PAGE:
The global automotive industry is poised for continued growth in 2012, provided the European Union gets a handle on the debt crisis there.
In an announcement last week, PwC's automotive analyst group, Autofacts, said that it expects 2012 global light vehicle assembly will exceed 79 million units, an increase of 6.8 percent from 2011's total.
According to Autofacts, there are many factors contributing to the positive outlook. For instance:
Local demand in the BRIC marketplace is on the rise. Monetary tightening and other policy shifts in Brazil, India and China caused slower growth in 2011. But, as PwC points out, inflationary fears in these markets are subsiding prompting correspondingly looser monetary policy and these markets could be poised for substantial growth once again. Russia is positioned for another year of strong local demand. Autofacts forecasts BRIC growth is likely to reach double digits (12 percent) in 2012 following only five percent growth in 2011.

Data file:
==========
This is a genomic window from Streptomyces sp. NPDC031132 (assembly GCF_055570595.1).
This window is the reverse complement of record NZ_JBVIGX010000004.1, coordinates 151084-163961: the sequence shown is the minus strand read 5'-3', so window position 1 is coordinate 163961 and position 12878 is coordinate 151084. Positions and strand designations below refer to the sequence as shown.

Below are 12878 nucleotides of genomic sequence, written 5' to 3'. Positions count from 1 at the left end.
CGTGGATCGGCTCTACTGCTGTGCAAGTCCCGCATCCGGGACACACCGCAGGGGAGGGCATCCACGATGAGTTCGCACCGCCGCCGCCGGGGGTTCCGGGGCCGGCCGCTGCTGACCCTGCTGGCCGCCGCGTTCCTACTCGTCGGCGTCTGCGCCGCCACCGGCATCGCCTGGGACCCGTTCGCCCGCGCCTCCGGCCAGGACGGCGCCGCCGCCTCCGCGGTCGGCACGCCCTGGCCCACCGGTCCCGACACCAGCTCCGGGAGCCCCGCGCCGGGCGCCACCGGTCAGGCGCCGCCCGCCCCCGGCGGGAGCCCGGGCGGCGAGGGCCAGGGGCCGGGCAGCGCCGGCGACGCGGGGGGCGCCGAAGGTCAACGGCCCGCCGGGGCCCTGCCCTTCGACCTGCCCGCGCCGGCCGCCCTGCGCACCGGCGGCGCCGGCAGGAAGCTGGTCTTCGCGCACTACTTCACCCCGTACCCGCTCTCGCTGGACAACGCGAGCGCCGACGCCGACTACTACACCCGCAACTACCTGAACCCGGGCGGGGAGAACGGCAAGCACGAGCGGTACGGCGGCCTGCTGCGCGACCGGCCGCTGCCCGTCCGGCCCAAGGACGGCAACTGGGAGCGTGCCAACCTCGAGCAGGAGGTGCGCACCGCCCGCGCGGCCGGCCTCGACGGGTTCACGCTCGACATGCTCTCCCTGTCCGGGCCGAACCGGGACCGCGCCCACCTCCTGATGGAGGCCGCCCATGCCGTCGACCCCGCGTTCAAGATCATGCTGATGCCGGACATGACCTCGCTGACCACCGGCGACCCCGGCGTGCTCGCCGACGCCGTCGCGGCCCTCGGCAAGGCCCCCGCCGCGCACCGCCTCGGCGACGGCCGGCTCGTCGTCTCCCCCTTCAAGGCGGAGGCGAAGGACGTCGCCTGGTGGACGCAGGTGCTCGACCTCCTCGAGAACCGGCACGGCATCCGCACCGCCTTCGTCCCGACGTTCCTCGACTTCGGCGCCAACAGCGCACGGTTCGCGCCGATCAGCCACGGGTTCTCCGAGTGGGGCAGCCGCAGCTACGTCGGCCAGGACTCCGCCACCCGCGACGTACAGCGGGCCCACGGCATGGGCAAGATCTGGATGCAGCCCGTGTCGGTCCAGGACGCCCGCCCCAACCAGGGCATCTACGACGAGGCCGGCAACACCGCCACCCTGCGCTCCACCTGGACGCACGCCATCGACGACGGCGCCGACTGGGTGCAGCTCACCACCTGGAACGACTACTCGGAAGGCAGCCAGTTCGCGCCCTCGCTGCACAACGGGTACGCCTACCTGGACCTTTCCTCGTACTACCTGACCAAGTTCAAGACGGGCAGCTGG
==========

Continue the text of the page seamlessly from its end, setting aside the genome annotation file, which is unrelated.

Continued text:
Japan and Thailand are poised for output recovery. Potential exists for strong output recovery in Japan and Thailand as the auto sectors in both countries work to satisfy pent-up demand, clear product backlogs and rebuild inventory in the wake of 2011's natural disasters. Thailand's eco-car program is also likely to provide assembly upside in 2012.
North American industry outlook remains positive, too. Although volumes are not expected to achieve prior peaks, Autofacts predicts an 860,000 year-over-year increase in North America production predicated on healthier inventory, export growth, and US light vehicle sales of 13.6 million units in 2012.
"The US region's automotive sector is poised for continued growth in 2012," said Rick Hanna, global automotive leader, PwC. "Automotive companies have ramped up vehicle inventories and growth markets are easing monetary policy. Although uncertainty persists, we anticipate the global automotive industry will run on all cylinders toward another record year as long as Europe's issues don't spill over to other regions."
That's a rather sizeable "if," of course. Economic uncertainty in Europe continues to be a dark cloud around every silver lining. As I mentioned last week, recent research from MFGWatch found that European manufacturers are scaling-back operations, investment projections . . . and optimism.